Age-related macular degeneration, the leading source of vision loss, caused Gary Foster to become legally blind in his 50s.
Nearly 4.2 million Americans age 40 and older are visually impaired, according to the American Academy of Ophthalmology, as a result of macular degeneration, diabetic retinopathy, glaucoma, cataracts and other conditions.
“I had been told repeatedly by my retina specialists that there was nothing that could be done for me,” Foster says. So he began advocating for himself and others impacted by vision loss by exploring technology options and assistive devices. While attending a conference with his wife and sister, Foster stumbled upon eSight, electronic eyewear intended to help individuals with legal blindness and/or low vision see clearly. Foster admits he was skeptical. “I just didn’t expect it to work,” he says. To his pleasant surprise, he tried on eSight and saw his wife’s sweet face for the first time in years. It was an emotional, life-changing moment.
The Need for Electronic Eyewear
eSight was invented in 2006 by Conrad Lewis, a Canadian electrical engineer who pledged to restore sight for his two legally blind sisters. In the United States, legally blind means a person sees 20/200 or worse in the better eye or 20 or less degrees of visual field, according to Dr. Cathy Borgeson, an optometrist at Macali Eye Clinic (not affiliated with eSight). “The official definition of low vision is when a person is correctable to 20/70 or worse in the better seeing eye or has a significant visual field defect (large blind spot or loss of the peripheral vision). It means that the person has lost a significant amount of vision that cannot be corrected with conventional glasses, contacts, surgery or medication,” Borgeson says. She adds, “Low vision inhibits the ability to do normal daily activities (cooking, driving, etc.).” People who are legally blind have a greater degree of visual impairment than those with low vision.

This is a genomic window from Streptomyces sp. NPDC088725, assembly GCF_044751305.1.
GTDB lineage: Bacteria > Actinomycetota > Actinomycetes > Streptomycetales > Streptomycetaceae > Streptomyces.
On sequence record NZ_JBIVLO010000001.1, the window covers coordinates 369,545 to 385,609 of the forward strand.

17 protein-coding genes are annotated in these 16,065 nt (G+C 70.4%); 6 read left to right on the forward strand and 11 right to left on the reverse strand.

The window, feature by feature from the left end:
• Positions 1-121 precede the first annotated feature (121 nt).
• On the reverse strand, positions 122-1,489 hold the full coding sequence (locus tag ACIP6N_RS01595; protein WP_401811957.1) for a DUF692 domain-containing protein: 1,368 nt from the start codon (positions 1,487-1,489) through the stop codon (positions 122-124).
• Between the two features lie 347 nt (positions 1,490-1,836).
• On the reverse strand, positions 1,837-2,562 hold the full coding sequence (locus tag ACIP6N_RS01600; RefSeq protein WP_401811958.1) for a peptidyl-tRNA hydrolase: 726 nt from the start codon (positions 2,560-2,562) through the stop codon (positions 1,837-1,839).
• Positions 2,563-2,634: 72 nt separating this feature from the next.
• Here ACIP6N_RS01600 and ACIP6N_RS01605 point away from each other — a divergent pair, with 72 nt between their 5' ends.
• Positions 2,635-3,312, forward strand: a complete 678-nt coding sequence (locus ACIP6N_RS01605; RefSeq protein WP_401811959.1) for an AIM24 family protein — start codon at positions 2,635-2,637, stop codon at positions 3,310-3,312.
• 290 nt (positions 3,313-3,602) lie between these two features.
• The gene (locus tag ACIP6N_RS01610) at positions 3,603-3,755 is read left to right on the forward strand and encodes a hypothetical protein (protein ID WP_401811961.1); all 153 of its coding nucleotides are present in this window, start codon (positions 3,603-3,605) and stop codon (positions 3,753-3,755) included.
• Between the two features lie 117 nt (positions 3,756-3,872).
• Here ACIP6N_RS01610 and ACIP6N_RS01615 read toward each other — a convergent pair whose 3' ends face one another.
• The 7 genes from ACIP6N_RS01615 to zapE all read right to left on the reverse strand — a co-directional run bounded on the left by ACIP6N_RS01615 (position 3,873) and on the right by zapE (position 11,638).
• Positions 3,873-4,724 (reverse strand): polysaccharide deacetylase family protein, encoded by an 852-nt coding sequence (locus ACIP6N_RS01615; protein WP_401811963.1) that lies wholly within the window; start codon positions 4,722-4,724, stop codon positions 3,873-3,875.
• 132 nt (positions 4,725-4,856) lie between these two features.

Following nearly a decade of research and funding, the first eSight product launched in 2013, followed by the improved eSight 2 in 2015 and the most current generation, eSight 3, in 2017. That same year, Time magazine recognized eSight on its list of “The Best Tech of 2017 So Far.”
How Does eSight Work?
eSight is a lightweight, head-mounted assistive device that looks more like a visor than traditional eyewear. Charles Lim, eSight’s Chief Technology Officer, shared with AmeriDisability why the product is impressing both consumers and medical professionals. “The high-speed, high-definition camera captures everything the wearer is looking at. Advanced algorithms optimize and enhance the footage, then present that footage on two, near-to-eye screens in virtually real time and in stunning clarity,” he describes. “eSight’s remote allows visually impaired wearers to control everything from zoom to contrast, focus, even taking photos and streaming content directly to their eSight,” Lim explains. Plus, eSight’s ability to tilt up and down allows the wearer to always have access to their native peripheral vision and, so, this enables true mobility.
A New Outlook
eSight can be worn for as long as needed, either for a specific task or a longer duration. Foster, now 65, typically wears his eSight for a full work day. “I work on a laptop and pretty much wear them all day, with the exception of lunchtime,” he says. In his personal life, he doesn’t wear them as consistently, but always keeps the eyewear nearby just in case.
Because eSight grants Foster 20/20 vision, he was able to resume his beloved hobby of woodworking. His poor vision made the craft unsafe, but now he is able to confidently maneuver his tools again as eSight provides “24 times magnification.” Not to mention that media entertainment has become much more enjoyable. “I can connect to any electronic equipment that has a HDMI port, like my television or iPhone.”